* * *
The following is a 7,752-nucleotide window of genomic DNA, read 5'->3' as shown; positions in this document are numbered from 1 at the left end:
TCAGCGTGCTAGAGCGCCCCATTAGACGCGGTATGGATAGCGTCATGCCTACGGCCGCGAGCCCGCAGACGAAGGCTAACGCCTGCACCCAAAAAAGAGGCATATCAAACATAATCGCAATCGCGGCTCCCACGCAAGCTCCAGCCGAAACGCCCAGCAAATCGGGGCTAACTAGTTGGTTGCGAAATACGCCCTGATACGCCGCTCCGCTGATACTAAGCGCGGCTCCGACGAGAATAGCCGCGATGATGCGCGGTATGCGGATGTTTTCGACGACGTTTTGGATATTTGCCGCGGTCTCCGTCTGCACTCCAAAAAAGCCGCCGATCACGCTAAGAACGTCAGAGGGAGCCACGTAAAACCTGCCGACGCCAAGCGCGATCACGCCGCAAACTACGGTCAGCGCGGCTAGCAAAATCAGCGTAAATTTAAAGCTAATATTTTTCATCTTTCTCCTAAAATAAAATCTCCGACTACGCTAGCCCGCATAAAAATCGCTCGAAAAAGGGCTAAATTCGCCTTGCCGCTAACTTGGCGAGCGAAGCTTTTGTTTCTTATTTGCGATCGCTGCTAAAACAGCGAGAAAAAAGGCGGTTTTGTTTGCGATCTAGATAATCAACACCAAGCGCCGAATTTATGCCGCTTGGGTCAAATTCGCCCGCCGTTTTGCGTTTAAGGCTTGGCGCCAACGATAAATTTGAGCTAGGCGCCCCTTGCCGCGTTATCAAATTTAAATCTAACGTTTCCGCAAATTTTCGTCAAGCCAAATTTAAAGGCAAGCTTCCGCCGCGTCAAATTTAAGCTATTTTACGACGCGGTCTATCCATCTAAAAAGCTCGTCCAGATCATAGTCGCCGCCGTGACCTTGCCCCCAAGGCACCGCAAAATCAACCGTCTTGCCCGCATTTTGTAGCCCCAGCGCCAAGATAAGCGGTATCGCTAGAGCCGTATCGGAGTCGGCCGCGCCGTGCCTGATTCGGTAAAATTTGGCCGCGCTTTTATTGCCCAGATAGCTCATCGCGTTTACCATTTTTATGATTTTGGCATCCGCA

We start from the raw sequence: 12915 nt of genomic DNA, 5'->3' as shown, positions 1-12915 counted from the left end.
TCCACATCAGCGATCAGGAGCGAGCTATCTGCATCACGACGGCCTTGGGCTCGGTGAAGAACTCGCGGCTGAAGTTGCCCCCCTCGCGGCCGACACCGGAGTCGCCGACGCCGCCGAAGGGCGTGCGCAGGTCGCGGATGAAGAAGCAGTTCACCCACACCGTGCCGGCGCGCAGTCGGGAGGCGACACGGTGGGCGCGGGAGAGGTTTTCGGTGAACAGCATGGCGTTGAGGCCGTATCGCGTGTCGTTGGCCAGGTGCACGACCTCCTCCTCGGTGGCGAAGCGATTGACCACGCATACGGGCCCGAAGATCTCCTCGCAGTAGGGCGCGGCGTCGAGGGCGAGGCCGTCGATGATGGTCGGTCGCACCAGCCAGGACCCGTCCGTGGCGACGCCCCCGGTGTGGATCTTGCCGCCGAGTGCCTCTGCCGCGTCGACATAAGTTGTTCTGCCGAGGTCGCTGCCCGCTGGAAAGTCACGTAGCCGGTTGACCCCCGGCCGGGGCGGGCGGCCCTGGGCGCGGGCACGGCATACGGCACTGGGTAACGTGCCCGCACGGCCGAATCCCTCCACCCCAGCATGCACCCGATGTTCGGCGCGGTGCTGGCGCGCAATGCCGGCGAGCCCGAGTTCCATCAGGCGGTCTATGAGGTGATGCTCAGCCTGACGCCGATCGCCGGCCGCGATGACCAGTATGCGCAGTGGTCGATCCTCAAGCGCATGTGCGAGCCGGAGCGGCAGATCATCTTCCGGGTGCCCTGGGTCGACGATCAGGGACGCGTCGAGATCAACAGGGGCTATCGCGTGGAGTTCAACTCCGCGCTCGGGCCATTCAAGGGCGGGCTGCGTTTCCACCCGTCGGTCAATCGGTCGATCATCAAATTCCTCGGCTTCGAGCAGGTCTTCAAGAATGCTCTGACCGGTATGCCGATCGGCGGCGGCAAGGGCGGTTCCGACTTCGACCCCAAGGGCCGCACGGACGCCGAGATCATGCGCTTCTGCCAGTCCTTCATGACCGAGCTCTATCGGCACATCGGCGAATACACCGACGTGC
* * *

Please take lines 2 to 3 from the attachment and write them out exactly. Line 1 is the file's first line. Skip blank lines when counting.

TCAGCGTGCTAGAGCGCCCCATTAGACGCGGTATGGATAGCGTCATGCCTACGGCCGCGAGCCCGCAGACGAAGGCTAACGCCTGCACCCAAAAAAGAGGCATATCAAACATAATCGCAATCGCGGCTCCCACGCAAGCTCCAGCCGAAACGCCCAGCAAATCGGGGCTAACTAGTTGGTTGCGAAATACGCCCTGATACGCCGCTCCGCTGATACTAAGCGCGGCTCCGACGAGAATAGCCGCGATGATGCGCGGTATGCGGATGTTTTCGACGACGTTTTGGATATTTGCCGCGGTCTCCGTCTGCACTCCAAAAAAGCCGCCGATCACGCTAAGAACGTCAGAGGGAGCCACGTAAAACCTGCCGACGCCAAGCGCGATCACGCCGCAAACTACGGTCAGCGCGGCTAGCAAAATCAGCGTAAATTTAAAGCTAATATTTTTCATCTTTCTCCTAAAATAAAATCTCCGACTACGCTAGCCCGCATAAAAATCGCTCGAAAAAGGGCTAAATTCGCCTTGCCGCTAACTTGGCGAGCGAAGCTTTTGTTTCTTATTTGCGATCGCTGCTAAAACAGCGAGAAAAAAGGCGGTTTTGTTTGCGATCTAGATAATCAACACCAAGCGCCGAATTTATGCCGCTTGGGTCAAATTCGCCCGCCGTTTTGCGTTTAAGGCTTGGCGCCAACGATAAATTTGAGCTAGGCGCCCCTTGCCGCGTTATCAAATTTAAATCTAACGTTTCCGCAAATTTTCGTCAAGCCAAATTTAAAGGCAAGCTTCCGCCGCGTCAAATTTAAGCTATTTTACGACGCGGTCTATCCATCTAAAAAGCTCGTCCAGATCATAGTCGCCGCCGTGACCTTGCCCCCAAGGCACCGCAAAATCAACCGTCTTGCCCGCATTTTGTAGCCCCAGCGCCAAGATAAGCGGTATCGCTAGAGCCGTATCGGAGTCGGCCGCGCCGTGCCTGATTCGGTAAAATTTGGCCGCGCTTTTATTGCCCAGATAGCTCATCGCGTTTACCATTTTTATGATTTTGGCATCCGCA

We start from the raw sequence: 12915 nt of genomic DNA, 5'->3' as shown, positions 1-12915 counted from the left end.